Development and Pilot Study of a Marketing Strategy for Primary Care/Internet-Based Depression Prevention Intervention for Adolescents (The CATCH-IT Intervention)
Background: Adolescent depression is both common and burdensome, and while evidence-based strategies have been developed to prevent adolescent depression, participation in such interventions remains extremely low, with less than 3% of at-risk individuals participating. To promote participation in evidence-based preventive strategies, a rigorous marketing strategy is needed to translate research into practice.
Objective: To develop and pilot a rigorous marketing strategy for engaging at-risk individuals with an Internet-based depression prevention intervention in primary care targeting key attitudes and beliefs.
Method: A marketing design group was constituted to develop a marketing strategy based on the principles of targeting, positioning/competitor analysis, decision analysis, and promotion/distribution and incorporating contemporary models of behavior change. We evaluated the formative quality of the intervention and observed the fielding experience for prevention using a pilot study (observational) design.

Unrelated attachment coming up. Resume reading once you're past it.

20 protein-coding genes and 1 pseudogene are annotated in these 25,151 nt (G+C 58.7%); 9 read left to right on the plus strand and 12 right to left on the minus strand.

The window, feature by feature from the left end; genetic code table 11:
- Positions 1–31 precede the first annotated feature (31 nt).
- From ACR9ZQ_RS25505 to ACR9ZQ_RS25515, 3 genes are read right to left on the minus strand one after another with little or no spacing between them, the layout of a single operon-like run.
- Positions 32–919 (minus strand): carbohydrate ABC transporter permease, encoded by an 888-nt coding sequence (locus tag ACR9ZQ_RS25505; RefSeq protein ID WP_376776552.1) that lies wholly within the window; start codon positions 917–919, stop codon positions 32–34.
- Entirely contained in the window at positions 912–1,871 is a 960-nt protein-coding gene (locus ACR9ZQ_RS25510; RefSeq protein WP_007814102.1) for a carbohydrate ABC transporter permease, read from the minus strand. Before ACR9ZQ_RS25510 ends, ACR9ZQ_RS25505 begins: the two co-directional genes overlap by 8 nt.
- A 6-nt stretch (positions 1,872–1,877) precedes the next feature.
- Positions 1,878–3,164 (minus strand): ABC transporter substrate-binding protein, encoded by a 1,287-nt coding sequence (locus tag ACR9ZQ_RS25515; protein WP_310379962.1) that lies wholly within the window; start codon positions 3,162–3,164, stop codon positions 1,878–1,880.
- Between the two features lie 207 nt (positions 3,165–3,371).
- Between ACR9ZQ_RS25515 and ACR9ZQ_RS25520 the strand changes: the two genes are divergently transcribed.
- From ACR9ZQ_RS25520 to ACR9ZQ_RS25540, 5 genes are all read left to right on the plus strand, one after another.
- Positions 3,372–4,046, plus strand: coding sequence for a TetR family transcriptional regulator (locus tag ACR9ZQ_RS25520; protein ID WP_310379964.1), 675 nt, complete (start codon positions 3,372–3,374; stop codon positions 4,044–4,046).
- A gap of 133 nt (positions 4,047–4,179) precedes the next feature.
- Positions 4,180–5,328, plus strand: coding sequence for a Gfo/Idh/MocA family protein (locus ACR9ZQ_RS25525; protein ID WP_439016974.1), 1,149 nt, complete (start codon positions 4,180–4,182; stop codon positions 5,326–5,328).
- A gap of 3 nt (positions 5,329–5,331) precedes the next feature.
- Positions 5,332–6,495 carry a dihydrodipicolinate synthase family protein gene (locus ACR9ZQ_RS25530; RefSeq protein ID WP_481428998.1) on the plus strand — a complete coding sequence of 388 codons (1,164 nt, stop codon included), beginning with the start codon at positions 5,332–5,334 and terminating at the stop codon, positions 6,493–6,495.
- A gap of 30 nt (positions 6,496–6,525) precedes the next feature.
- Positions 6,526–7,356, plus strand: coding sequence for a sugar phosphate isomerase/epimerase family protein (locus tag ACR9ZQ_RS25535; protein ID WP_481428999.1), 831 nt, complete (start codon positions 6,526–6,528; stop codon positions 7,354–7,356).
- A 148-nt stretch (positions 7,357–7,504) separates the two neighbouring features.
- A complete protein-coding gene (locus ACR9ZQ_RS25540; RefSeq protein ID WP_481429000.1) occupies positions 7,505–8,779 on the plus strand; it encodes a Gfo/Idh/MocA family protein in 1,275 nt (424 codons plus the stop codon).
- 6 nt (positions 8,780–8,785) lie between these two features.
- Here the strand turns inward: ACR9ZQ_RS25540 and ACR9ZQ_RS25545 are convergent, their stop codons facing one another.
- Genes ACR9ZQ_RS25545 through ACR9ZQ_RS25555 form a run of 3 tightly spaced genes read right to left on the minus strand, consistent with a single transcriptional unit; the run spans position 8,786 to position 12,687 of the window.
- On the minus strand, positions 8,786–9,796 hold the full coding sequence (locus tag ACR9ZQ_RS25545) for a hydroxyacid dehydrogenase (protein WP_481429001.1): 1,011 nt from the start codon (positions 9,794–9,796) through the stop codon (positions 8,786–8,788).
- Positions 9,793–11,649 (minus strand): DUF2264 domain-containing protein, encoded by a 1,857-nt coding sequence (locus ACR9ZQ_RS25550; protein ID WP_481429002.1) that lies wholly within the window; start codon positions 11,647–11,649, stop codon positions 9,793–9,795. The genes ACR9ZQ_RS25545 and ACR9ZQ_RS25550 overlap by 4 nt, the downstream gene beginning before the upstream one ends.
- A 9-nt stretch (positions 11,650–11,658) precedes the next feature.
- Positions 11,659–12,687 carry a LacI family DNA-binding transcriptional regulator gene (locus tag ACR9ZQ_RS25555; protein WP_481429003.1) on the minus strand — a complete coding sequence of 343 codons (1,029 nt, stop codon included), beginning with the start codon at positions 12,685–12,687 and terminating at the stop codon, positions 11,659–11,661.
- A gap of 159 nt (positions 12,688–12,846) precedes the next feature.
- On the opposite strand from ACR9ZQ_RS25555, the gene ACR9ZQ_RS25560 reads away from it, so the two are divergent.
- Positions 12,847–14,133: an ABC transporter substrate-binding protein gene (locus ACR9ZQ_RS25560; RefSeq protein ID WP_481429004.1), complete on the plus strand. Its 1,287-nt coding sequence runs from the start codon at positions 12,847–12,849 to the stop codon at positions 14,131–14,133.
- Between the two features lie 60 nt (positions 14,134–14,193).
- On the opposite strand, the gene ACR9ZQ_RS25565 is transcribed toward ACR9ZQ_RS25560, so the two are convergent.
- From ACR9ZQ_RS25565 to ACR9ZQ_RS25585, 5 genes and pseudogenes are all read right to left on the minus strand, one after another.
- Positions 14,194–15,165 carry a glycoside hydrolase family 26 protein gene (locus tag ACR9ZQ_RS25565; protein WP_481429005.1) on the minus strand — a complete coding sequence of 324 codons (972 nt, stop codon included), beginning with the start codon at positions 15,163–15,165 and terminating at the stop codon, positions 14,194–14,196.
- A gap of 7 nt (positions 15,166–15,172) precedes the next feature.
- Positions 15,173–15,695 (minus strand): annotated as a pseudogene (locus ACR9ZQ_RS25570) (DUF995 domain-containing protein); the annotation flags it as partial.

Results: The marketing plan focused on "resiliency building" rather than "depression intervention" and was relayed by office staff and the Internet site. Twelve practices successfully implemented the intervention and recruited a diverse sample of adolescents with > 30% of all those with positive screens and > 80% of those eligible after phone assessment enrolling in the study with a cost of $58 per enrollee. Adolescent motivation for depression prevention (1-10 scale) increased from a baseline mean value of 7.45 (SD = 2.05) to 8.07 poststudy (SD = 1.33) (P = .048).
Conclusions: Marketing strategies for preventive interventions for mental disorders can be developed and successfully introduced and marketed in primary care.
Prim Care Companion J Clin Psychiatry 2010;12(3):e1-e9
Submitted: February 12, 2009; accepted May 11, 2009.
Published online: May 20, 2010.
Corresponding author: Benjamin W. Van Voorhees, MD, MPH, Section of General Internal Medicine, Department of Medicine, The University of Chicago, 5841 South Maryland Blvd, Chicago, IL 60637 (firstname.lastname@example.org).
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